Both companies and the University of Oxford have said the vaccines’ benefits generally outweigh the risks, echoing guidance from government officials.

The J&J and AstraZeneca shots have more recently been linked by U.S. regulators to a slightly increased risk of Guillain-Barré syndrome, a rare neurological disorder associated with other vaccines. U.S. and European officials have alerted doctors and vaccine recipients to the small increased risk. They said the shots remained valuable tools in the pandemic.

For both shots, minimizing or eliminating the rare blood-clotting issues could be key to boosting confidence in the vaccines and opening doors to wider use. Both vaccine makers are selling their shots without profit. Both can be stored for months at normal refrigeration temperatures, in contrast to ultracold temperatures necessary for longer-term storage of leading vaccines by

Pfizer Inc.


Moderna Inc.

J&J’s single-dose regimen is also seen as an advantage for protecting hard-to-reach people after just one shot.

Workers in Kathmandu, Nepal on Monday unloaded boxes of the J&J vaccine.


narendra shrestha/Shutterstock

Modifications to eliminate clotting reactions, if such changes are possible, could help turn the shots into moneymakers in the long run, especially if booster vaccinations become widely adopted. The two companies could seek to profit from the vaccines in wealthier countries once the pandemic is over.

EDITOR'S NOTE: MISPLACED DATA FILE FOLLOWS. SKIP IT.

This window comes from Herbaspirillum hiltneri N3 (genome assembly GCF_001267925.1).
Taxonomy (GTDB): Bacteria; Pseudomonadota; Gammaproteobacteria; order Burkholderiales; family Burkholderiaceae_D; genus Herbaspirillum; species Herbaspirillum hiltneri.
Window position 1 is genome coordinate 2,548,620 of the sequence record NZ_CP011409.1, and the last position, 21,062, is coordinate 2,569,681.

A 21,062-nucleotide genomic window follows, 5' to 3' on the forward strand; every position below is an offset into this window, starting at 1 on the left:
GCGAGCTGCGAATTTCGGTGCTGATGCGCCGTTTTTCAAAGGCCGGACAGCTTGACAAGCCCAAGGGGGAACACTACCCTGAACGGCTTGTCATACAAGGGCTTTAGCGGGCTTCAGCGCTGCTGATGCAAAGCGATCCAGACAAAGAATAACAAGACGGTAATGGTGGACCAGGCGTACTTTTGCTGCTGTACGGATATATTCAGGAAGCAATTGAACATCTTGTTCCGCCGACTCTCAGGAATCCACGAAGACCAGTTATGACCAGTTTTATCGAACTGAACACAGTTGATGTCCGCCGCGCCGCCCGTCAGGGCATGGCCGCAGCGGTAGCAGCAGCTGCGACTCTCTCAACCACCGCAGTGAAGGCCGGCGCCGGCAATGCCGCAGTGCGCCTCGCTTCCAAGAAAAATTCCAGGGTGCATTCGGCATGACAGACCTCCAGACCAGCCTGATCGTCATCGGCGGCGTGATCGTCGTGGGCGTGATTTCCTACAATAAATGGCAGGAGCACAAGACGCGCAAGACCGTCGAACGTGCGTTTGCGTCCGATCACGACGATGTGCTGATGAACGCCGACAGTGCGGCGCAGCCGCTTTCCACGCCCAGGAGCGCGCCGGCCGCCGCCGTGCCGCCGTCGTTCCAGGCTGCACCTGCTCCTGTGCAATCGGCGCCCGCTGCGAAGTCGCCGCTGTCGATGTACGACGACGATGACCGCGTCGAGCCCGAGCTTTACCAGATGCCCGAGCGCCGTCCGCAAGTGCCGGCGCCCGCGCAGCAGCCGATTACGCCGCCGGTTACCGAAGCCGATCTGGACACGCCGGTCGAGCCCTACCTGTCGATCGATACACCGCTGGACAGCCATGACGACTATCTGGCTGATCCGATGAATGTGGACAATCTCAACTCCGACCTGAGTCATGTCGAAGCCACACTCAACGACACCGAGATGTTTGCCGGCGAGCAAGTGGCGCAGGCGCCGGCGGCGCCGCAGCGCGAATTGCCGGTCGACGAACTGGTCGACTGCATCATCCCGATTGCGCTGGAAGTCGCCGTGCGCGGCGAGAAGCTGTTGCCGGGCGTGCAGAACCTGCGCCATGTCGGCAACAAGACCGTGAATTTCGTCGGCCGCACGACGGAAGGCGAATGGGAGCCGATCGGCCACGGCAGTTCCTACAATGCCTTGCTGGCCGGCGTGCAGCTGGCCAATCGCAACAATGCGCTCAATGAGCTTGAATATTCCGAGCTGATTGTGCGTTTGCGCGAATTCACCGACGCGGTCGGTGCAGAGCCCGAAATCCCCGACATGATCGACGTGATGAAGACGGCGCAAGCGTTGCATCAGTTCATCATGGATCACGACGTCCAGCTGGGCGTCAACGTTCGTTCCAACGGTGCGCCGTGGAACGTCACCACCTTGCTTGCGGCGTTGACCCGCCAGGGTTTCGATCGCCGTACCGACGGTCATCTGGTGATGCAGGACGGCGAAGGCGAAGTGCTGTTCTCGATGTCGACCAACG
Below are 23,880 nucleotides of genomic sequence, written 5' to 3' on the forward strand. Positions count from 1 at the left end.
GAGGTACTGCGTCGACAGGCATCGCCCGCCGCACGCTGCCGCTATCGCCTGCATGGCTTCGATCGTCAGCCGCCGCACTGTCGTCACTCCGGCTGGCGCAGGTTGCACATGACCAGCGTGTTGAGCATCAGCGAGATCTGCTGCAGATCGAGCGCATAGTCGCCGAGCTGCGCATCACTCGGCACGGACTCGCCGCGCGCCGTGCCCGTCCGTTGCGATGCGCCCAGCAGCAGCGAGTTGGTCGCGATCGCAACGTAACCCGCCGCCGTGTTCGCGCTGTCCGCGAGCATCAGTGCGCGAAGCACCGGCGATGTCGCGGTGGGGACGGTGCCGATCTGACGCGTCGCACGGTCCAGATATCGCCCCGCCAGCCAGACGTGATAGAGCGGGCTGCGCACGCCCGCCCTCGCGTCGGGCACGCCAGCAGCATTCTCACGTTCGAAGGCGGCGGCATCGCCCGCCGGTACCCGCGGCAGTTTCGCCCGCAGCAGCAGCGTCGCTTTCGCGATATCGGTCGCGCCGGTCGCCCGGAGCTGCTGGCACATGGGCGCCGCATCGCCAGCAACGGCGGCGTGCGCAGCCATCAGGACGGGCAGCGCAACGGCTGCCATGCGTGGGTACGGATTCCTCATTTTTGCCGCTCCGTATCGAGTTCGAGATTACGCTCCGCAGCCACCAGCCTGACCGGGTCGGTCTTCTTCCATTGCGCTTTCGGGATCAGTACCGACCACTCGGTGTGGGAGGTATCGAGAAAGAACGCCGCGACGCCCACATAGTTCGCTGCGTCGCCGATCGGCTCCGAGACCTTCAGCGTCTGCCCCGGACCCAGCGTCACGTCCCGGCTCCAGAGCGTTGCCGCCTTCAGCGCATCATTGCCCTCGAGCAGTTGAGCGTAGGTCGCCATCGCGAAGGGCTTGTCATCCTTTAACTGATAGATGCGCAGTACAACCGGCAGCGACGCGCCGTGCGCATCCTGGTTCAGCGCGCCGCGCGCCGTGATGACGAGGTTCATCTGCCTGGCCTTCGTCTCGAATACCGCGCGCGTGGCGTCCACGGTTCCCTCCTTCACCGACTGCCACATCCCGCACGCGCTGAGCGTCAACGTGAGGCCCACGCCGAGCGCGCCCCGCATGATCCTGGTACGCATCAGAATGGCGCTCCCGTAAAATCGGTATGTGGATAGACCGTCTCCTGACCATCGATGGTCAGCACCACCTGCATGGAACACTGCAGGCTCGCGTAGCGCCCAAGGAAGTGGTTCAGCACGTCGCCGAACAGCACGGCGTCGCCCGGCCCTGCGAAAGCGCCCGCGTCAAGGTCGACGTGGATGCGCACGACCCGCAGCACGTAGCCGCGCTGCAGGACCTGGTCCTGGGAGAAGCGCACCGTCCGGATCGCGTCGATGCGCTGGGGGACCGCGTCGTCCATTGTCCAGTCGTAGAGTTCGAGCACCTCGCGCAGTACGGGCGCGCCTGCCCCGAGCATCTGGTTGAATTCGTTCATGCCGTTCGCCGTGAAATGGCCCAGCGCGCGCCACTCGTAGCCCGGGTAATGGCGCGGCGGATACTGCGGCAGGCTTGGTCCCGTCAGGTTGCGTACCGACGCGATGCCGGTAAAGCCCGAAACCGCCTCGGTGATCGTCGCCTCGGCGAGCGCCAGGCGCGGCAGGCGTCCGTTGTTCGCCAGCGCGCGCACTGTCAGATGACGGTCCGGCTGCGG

Scientists say they need to first understand whether the culprit is one or more ingredients in the vaccines, the purification process, or something mechanical in how the vaccines work. Both shots use so-called adenoviruses, modified, harmless viruses that carry genetic instructions into human cells, prompting a buildup of antibodies and immune-defense tools against Covid-19. In the AstraZeneca shot, the vector, or carrier, is an altered chimpanzee cold virus. The J&J shot uses a weakened human cold virus.


How safe does being vaccinated make you feel from the delta variant of Covid-19? Join the conversation below.

“Progress is being rapidly pursued by the companies, and I think their desire to alter the vector or the vaccine is moving in parallel to explaining” the clots, said Mortimer Poncz, pediatric-hematology division chief at the Children’s Hospital of Philadelphia.

AstraZeneca and the team of Oxford scientists who developed the shot are researching how the vaccine in very rare cases triggers the immune response underpinning the clots, according to

Sarah Gilbert,

an Oxford vaccinologist and co-inventor of the vaccine. Oxford and AstraZeneca are exploring potential changes to the vaccine’s delivery mechanism, according to Prof. Gilbert. She said she can’t predict when a retooled vaccine might be ready. An Oxford spokesman declined to elaborate.

Oxford researchers have said they hope to have a new variant-targeting version of the vaccine ready by autumn. That is probably faster than the vaccine could be modified to address the rare blood clots, according to some of the people familiar with the matter.

Write to Jenny Strasburg at jenny.strasburg@wsj.com and Parmy Olson at parmy.olson@wsj.com